This might seem odd to some readers, but I am always sorry to see our ice melt. I have concluded by now that the weeks of spring in the high north, as in the high mountains, are the most wonderful weeks of the year. Under the wheeling sun and 24-hour daylight, the flat smooth plain of McLeod Bay stretches for miles – 72 to be precise – to the south and west, 8 to 12 straight across and southeast. It is a smooth, surprisingly dry surface, beautifully textured for walking and running, landings and takeoffs. The planes sit on it, tied down to logs laid crosswise beneath drilled holes, taxiing and landing easily and smoothly on tires, with the skis in the “up” position if we have not taken them off completely. We run on it, fish through it, walk and laugh and chase puppies. Summer, really, with not a mosquito or a tourist in sight. A little private lake has opened at the mouth of the river, where grayling jump and terns swoop and loons yodel.
Little by little, hour by hour, day after day, even the big ice goes away. There are an untold number of variables in the annual progression of spring melt. It is not a straight-line process, but a wild mess of chaos and physics and climatology. Looked at from above, the bay is a patchwork quilt of enormous trapezoidal pans, each with a slightly different crystalline structure and rate of decay. Even a dedicated team of scientists could spend many lifetimes trying to unravel and quantify the vagaries of breakup. And over those decades, there would be more changes.
One thing, though, is crucial to the process: heat, from our dear old star. Even I can understand that. By this date, June 7th, there is as much heat in a day’s sun as there will be on the 4th of July, because we are on the flip side of the summer solstice. If I had to hazard a guess, it would be that on average, come June first, out on McLeod Bay, the ice dwindles at a rate of about two inches every 24 hours.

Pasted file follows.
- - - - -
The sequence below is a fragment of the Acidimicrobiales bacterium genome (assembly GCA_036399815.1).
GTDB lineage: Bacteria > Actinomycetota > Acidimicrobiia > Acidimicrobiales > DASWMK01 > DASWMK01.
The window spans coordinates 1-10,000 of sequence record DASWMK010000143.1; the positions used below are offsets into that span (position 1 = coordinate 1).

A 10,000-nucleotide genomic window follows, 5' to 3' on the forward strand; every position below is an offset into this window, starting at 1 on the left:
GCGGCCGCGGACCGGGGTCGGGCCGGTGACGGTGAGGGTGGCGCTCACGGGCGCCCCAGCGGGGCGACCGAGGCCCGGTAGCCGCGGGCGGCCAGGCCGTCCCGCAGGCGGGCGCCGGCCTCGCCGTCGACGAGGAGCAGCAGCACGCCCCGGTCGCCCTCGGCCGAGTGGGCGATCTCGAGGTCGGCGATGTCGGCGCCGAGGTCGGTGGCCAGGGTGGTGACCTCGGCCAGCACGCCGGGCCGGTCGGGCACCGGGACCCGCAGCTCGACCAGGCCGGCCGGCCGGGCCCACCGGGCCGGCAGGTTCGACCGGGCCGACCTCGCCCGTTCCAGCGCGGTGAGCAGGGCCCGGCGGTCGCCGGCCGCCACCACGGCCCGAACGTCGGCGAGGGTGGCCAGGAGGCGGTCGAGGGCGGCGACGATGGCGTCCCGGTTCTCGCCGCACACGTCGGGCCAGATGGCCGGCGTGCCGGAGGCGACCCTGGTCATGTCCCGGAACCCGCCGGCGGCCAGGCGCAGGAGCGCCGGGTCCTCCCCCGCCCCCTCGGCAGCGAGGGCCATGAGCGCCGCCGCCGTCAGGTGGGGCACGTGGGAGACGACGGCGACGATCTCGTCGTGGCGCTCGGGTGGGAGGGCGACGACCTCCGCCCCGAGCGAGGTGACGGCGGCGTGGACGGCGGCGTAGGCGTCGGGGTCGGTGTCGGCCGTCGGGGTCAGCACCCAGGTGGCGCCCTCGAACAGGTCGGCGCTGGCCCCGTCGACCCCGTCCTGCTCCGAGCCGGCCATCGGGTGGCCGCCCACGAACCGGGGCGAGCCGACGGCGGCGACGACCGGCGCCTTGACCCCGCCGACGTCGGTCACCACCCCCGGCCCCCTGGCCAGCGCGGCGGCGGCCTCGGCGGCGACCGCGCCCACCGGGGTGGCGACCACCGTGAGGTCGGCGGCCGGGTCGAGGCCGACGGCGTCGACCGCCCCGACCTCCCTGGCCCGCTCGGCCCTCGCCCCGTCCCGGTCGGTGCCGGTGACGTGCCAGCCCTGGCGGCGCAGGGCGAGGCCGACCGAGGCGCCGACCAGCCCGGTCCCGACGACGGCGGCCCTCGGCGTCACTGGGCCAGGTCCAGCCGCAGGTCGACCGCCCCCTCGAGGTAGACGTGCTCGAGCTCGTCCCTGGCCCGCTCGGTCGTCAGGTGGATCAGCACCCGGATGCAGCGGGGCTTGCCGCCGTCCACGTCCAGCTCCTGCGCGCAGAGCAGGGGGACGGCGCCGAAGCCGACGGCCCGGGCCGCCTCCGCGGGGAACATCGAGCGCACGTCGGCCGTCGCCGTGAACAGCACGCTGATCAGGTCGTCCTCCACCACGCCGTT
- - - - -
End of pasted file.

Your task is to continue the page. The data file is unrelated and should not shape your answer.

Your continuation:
A few short weeks ago we had 53 inches of ice out by the hole where we have been collecting our winter drinking water. As of today that area has become black and candled, a rotting latticework of slender shards creaking and groaning under footsteps. Beyond that, out away from shore, floating atop water many hundreds of feet deep, the ice is still solid, not yet weakened to the point we call “making noise.” An airplane could still be sitting on it, landing and taking off — but now that time is over. The Husky is on floats, using the wide swath of open water at the river mouth for takeoff and landing. The Bush Hawk is in Nunavut, 230 miles northwest of home, where I write today (we are grounded in slashing rain and high winds). This plane here is still on wheel-skis, for one final job up near the Arctic coast before the start of float season. (Even bits and pieces of the Northwest Passage are showing signs of loosening up by early June.)
As spring progresses, the tracks of winter, the packed lines of snow left by hundreds of departures by dogsled, snowmobile, ski-plane, and footstep, all emerge briefly into view, then fade, then disappear. The winter’s slate of stories is wiped clean. Soon the ripple of open water, then the season of huge floating pans and the tinkle of ice candles (ahh, perfect for evening Scotch), and finally the deep blue of this inland sea, flecked with whitecaps and the rhythmic surge of honest-to-goodness rollers.
Down the bay the old boat is now floating free in the cove which makes its winter harbor (sorry Brits, I’m an Illinois boy and I just can’t stick that “u” in there!) I flew past it yesterday as I left home to start this job. Looking at it, eager to set sail, I knew it would be a while yet. It will be late June, maybe the first of July. Far out in the bay the ice still looks so solid and white that I wonder, as I wonder each year, that it will ever melt at all.
Farewell to the ice, at two inches a day. 40 to go, way out there? June 29? Bets, anyone?